Recreating a figure from a Chinese painting in the gongbi style. Gongbi paintings are characterised by meticulous brushwork and highly coloured palettes.
Chinese ink is made in a solid form, and needs to be ground and mixed with water. A full-size line drawing, known in Chinese as huago, is made on paper with a brush and ink. The outline of the figure is carefully drawn.
A piece of silk is selected for its weave and texture. Raw silk is non-absorbent, so it needs to be treated in a process called sizing. A solution of glue and alum is used to make the ink pigments stick to the silk. The ratio of glue and alum must be carefully balanced. Too much alum makes the surface difficult to paint, but too little means that pigments will not adhere properly. The solution is spread with a flat brush. The silk is stretched over a board or stretcher with paste. When the treated silk has dried, it is ready for painting.
The silk is placed over the drawing and the lines are carefully traced with ink. The artist can change the weight of the line by varying the pressure. Because silk is thin, colour needs to be built up through a process called tuose. An even layer of paint is applied to the back of the work. White pigment is usually used. Darker pigment is used for the dark areas.
After the paint on the back has dried, the front is ready to be painted. First a base layer is painted. Colour pigments are prepared one by one. The painter carefully fills in the smaller areas. Two brushes are used to create colour washes. Layers of light wash are applied over painted areas until the artist gets the right tone. The process of building up colour and creating the right tone is painstaking and can take a long time. Fine details such as facial features and clothing patterns can now be added. The figure's outline is accentuated with black ink or colour for the final time.
Political cartoonist Martin Rowson discusses his graphic novel adaptation of Laurence Sterne's anti-novel, "The Life and Opinons of Tristram Shandy, Gentleman".
He is in conversation with Resonance FM's Alex Fitch at London's Cartoon Museum. The piece was recorded in 2010 just before the launch party at the museum, which celebrated a new hardback edition of the book.
This short video combines audio extracts of the interview with images from the book and footage of Martin Rowson illustrating a limited edition bookplate for the new hardback edition of the graphic novel for London graphic novel publisher SelfMadeHero.
The unedited audio of the interview can be heard here:
Will-o'-the-wisp (noun): A natural phenomenon in which a pocket of swamp gas is somehow lit, producing a blue flame that hovers a few feet above the swamp.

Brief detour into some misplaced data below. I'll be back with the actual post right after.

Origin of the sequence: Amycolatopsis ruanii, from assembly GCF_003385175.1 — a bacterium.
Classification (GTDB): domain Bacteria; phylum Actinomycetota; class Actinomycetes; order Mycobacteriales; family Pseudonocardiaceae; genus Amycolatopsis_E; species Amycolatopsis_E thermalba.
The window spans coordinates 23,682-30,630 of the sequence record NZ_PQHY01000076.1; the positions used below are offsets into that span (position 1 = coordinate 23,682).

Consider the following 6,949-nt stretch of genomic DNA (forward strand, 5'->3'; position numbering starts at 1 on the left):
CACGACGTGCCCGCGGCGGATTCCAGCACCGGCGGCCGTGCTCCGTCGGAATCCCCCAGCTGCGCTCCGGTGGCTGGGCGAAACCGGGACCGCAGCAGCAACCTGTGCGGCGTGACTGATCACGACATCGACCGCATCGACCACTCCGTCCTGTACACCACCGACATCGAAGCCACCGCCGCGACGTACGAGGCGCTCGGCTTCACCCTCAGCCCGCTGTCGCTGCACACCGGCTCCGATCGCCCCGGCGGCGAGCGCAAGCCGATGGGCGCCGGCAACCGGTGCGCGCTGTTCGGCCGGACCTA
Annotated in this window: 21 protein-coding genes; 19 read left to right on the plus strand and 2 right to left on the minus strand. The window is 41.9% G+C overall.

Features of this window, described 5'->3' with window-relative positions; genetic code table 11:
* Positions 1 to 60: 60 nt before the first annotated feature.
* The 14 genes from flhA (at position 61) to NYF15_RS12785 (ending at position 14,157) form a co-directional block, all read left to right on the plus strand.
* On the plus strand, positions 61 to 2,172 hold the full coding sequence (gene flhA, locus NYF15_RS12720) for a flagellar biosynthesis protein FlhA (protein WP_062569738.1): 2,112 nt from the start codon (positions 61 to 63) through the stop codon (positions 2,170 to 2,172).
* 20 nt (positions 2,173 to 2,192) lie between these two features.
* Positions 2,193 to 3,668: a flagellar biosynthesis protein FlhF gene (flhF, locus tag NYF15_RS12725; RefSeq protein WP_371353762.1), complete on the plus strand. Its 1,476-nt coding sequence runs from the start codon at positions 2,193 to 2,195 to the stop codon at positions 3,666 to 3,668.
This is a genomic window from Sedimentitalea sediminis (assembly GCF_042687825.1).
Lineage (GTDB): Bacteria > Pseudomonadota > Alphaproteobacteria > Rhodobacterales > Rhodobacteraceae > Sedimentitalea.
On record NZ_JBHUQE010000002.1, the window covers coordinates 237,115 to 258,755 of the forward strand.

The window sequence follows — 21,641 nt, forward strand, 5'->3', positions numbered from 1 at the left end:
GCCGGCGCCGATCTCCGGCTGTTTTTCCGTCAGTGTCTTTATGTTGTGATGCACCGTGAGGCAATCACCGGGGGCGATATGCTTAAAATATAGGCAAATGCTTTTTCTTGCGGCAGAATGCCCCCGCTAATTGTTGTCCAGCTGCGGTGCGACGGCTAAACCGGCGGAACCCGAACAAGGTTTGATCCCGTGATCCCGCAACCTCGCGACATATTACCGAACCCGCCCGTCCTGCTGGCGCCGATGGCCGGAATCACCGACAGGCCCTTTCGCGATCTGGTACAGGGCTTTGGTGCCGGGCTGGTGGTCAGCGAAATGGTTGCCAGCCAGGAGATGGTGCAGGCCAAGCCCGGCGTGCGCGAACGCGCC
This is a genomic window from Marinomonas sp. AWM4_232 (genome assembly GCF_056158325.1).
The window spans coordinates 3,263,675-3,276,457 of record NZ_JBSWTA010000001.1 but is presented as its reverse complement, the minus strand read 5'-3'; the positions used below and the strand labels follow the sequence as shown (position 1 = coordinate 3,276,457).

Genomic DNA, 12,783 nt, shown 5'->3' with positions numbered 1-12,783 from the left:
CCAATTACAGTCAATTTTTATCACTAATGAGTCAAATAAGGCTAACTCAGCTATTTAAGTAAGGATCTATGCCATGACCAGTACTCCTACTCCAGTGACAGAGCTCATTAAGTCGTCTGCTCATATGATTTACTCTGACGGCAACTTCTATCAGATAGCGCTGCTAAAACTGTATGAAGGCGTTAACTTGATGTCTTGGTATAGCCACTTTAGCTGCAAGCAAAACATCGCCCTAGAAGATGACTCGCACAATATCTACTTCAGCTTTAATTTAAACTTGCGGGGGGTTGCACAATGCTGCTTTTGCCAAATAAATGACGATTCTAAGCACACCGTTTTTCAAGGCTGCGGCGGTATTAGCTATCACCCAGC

This rare occurrence, part of Southern United States folklore, provided inspiration for the new graphic novel, "An Aurora Grimeon Story: Will O' the Wisp." The story's namesake reflects the setting of the Atchafalaya Swamp in Southern Louisiana and acts as its villain. We sat down with writer Tom Hammock and illustrator Megan Hutchison to find out how the Louisiana locale—and the folklore and traditions that come from this side of the world—helped set the scene for the first in a proposed series about young heroine Aurora Grimeon and her adventures living on the mystical swamp island Ossuary Isle.
The fact the novel is based on a real-life location and culture is not the only unique quality in "Will O' the Wisp"; the protagonist of the story is a young girl, something Hutchison and Hammock hope will draw young female readers who might feel underrepresented in the world of comics.
The first two digital issues of "Will O' the Wisp" are currently available on Comixology, and the novel will be officially released on January 22 by Archaia. Visit http://www.ossuaryisle.com for more information.
Flora & Ulysses: The Illuminated Adventures
by Kate DiCamillo and illustrated by K.G. Campbell
On Sale September 2013
Holy unanticipated occurrences! A cynic meets an unlikely superhero in a genre-breaking new novel by master storyteller Kate DiCamillo.
It begins, as the best superhero stories do, with a tragic accident that has unexpected consequences. The squirrel never saw the vacuum cleaner coming, but self-described cynic Flora Belle Buckman, who has read every issue of the comic book Terrible Things Can Happen to You!, is the just the right person to step in and save him. What neither can predict is that Ulysses (the squirrel) has been born anew, with powers of strength, flight, and misspelled poetry -- and that Flora will be changed too, as she discovers the possibility of hope and the promise of a capacious heart. From #1 New York Times best-selling author Kate DiCamillo comes a laugh-out-loud story filled with eccentric, endearing characters and featuring an exciting new format -- a novel interspersed with comic-style graphic sequences and full-page illustrations, all rendered in black-and-white by up-and-coming artist K. G. Campbell.